Some useful Conda Commands:

Solution for Conda IO Error - Run Conda Prompt as Administrator. This is not the usual windows cmd prompt. You'll find this prompt in the Anaconda group of programs along with the Conda Navigator. Right click on the prompt and click Run as Administrator.

conda install <package>       (we used this in the last section)
conda update conda            (Run cmd prompt as administrator !!!)
conda update anaconda         (Run cmd prompt as administrator !!!)
conda update python           (don't do this)
conda update --all            (don't do this)
conda info <package>

For completeness, I list these additional commands. But you should not need them.

To add conda-forge as a high priority channel instead of lower priority, use

conda config --get channels                 (list installed chans)
conda config --add channels <package>       (to add a high priority chan
conda config --remove channels <package>    (to remove a channel)

Best Tutorial Website

Go to this website if you are serious...

Go to this website if you are serious about learning to write Python programs with a GUI

This will guide you for making python programs with a QT based GUI. All the examples can be copied and pasted into a text file (for example, notepad++), named with .pyw extension, and double clicked to run.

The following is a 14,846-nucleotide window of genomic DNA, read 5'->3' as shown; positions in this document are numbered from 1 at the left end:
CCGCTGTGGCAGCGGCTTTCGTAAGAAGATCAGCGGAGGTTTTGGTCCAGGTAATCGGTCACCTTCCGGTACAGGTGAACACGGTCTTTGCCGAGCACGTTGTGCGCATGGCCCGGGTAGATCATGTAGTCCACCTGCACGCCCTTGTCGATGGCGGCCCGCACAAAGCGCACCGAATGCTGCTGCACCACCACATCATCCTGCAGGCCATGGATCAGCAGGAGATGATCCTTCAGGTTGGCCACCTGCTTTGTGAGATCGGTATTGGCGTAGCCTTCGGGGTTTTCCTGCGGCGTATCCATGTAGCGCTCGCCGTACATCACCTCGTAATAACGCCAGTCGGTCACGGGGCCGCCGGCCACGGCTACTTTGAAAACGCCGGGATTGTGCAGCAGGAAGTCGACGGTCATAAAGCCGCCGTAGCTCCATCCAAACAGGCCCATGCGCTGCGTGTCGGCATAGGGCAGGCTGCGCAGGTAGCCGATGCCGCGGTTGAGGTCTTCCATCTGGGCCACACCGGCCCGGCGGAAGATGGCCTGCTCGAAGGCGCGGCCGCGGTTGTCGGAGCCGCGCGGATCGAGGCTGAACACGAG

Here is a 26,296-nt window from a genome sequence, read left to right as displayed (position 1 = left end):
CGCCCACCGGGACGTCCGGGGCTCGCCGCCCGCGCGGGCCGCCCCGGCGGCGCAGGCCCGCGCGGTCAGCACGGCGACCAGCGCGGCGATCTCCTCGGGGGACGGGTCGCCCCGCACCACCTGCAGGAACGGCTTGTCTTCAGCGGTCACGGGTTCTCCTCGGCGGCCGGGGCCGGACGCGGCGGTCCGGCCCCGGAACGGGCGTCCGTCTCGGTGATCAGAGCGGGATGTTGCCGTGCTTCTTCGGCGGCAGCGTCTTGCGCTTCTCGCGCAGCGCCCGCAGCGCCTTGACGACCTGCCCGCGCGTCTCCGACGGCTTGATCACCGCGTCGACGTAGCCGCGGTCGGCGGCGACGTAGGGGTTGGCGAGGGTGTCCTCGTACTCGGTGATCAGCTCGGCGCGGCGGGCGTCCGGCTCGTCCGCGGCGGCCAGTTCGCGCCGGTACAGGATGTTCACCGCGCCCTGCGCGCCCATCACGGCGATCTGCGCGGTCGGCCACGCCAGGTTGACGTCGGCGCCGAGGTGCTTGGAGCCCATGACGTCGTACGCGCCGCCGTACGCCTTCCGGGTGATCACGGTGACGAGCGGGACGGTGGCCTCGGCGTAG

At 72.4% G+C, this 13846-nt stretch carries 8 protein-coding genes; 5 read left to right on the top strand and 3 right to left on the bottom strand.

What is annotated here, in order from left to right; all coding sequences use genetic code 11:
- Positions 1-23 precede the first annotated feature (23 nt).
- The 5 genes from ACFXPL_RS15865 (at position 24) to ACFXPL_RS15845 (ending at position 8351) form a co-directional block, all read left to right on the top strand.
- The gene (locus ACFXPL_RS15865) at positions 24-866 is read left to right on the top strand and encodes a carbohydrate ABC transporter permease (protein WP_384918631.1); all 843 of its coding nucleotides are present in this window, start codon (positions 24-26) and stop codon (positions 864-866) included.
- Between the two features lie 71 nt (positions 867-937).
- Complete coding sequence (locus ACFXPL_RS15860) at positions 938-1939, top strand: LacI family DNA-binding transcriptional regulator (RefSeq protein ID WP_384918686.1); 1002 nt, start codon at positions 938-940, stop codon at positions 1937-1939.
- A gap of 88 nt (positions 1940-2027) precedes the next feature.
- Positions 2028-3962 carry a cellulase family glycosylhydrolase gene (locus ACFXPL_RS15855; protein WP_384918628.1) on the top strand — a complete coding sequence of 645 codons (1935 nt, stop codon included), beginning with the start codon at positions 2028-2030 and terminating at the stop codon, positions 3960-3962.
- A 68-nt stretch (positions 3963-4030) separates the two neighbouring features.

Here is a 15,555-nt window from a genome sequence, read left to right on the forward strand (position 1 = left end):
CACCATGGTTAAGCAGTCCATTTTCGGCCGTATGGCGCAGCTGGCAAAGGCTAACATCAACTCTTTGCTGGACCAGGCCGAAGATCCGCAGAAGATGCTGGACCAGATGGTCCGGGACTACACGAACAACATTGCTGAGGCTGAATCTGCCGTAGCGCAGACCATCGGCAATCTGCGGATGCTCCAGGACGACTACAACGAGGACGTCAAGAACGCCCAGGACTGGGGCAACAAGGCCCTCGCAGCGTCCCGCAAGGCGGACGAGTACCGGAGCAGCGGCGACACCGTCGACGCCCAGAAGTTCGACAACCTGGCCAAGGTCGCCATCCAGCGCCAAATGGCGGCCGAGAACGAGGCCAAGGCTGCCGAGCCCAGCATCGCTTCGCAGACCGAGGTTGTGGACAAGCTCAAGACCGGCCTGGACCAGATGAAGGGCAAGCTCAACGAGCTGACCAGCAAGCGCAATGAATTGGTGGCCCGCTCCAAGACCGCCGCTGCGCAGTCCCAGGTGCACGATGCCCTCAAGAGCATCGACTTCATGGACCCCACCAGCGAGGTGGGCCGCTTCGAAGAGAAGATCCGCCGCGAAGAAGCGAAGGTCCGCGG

The examples just work, so it is a great way to see how things are done.

The GUI is designed directly in the python program, via text commands. So it is an approach that does not need any external files.

It is a good way to prepare for the QT Designer application where the GUI is built by dragging widgets from a pallet and placing them in the window.

Ready for hello world (in a console window)

Create a text file call hello.py

Copy the following python code into the file and save it

python print("Hello World") # first program input("") # wait for user to press a key

To launch console python programs with python.py

  • Right click hello.py and select open with...
  • Select python.exe as default.
  • It is in C:\Anaconda3\python.exe
  • After that double click any .py file to run it